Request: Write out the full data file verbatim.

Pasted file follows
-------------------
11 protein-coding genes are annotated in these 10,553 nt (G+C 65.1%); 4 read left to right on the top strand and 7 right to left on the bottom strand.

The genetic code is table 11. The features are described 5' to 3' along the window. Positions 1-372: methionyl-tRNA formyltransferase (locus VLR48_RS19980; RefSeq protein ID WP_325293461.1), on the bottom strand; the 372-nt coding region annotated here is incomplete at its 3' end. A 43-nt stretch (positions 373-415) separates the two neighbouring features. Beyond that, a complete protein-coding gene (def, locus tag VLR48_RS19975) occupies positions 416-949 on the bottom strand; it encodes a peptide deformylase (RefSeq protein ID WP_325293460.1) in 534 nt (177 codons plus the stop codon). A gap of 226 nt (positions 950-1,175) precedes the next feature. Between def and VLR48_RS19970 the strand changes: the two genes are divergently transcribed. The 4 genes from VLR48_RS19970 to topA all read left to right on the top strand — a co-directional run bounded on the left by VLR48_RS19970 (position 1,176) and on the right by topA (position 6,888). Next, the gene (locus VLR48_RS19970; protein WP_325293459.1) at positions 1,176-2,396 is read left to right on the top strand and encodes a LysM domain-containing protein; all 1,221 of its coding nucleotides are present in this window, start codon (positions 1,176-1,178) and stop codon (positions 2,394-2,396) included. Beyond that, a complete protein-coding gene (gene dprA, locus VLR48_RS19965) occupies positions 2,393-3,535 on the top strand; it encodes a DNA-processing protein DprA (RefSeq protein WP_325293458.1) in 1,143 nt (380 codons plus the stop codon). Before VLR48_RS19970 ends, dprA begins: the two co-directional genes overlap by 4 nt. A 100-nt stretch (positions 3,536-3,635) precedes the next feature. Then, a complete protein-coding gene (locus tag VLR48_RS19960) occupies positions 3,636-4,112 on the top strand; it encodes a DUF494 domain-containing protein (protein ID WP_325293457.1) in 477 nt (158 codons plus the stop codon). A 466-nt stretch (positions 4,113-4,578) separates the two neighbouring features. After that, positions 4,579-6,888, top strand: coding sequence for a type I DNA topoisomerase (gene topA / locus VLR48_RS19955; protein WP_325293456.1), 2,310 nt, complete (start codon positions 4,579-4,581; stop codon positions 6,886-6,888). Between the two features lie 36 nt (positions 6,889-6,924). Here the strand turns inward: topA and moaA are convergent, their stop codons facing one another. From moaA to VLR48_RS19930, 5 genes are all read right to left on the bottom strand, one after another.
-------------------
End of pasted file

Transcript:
11 protein-coding genes are annotated in these 10,553 nt (G+C 65.1%); 4 read left to right on the top strand and 7 right to left on the bottom strand.

The genetic code is table 11. The features are described 5' to 3' along the window. Positions 1-372: methionyl-tRNA formyltransferase (locus VLR48_RS19980; RefSeq protein ID WP_325293461.1), on the bottom strand; the 372-nt coding region annotated here is incomplete at its 3' end. A 43-nt stretch (positions 373-415) separates the two neighbouring features. Beyond that, a complete protein-coding gene (def, locus tag VLR48_RS19975) occupies positions 416-949 on the bottom strand; it encodes a peptide deformylase (RefSeq protein ID WP_325293460.1) in 534 nt (177 codons plus the stop codon). A gap of 226 nt (positions 950-1,175) precedes the next feature. Between def and VLR48_RS19970 the strand changes: the two genes are divergently transcribed. The 4 genes from VLR48_RS19970 to topA all read left to right on the top strand — a co-directional run bounded on the left by VLR48_RS19970 (position 1,176) and on the right by topA (position 6,888). Next, the gene (locus VLR48_RS19970; protein WP_325293459.1) at positions 1,176-2,396 is read left to right on the top strand and encodes a LysM domain-containing protein; all 1,221 of its coding nucleotides are present in this window, start codon (positions 1,176-1,178) and stop codon (positions 2,394-2,396) included. Beyond that, a complete protein-coding gene (gene dprA, locus VLR48_RS19965) occupies positions 2,393-3,535 on the top strand; it encodes a DNA-processing protein DprA (RefSeq protein WP_325293458.1) in 1,143 nt (380 codons plus the stop codon). Before VLR48_RS19970 ends, dprA begins: the two co-directional genes overlap by 4 nt. A 100-nt stretch (positions 3,536-3,635) precedes the next feature. Then, a complete protein-coding gene (locus tag VLR48_RS19960) occupies positions 3,636-4,112 on the top strand; it encodes a DUF494 domain-containing protein (protein ID WP_325293457.1) in 477 nt (158 codons plus the stop codon). A 466-nt stretch (positions 4,113-4,578) separates the two neighbouring features. After that, positions 4,579-6,888, top strand: coding sequence for a type I DNA topoisomerase (gene topA / locus VLR48_RS19955; protein WP_325293456.1), 2,310 nt, complete (start codon positions 4,579-4,581; stop codon positions 6,886-6,888). Between the two features lie 36 nt (positions 6,889-6,924). Here the strand turns inward: topA and moaA are convergent, their stop codons facing one another. From moaA to VLR48_RS19930, 5 genes are all read right to left on the bottom strand, one after another.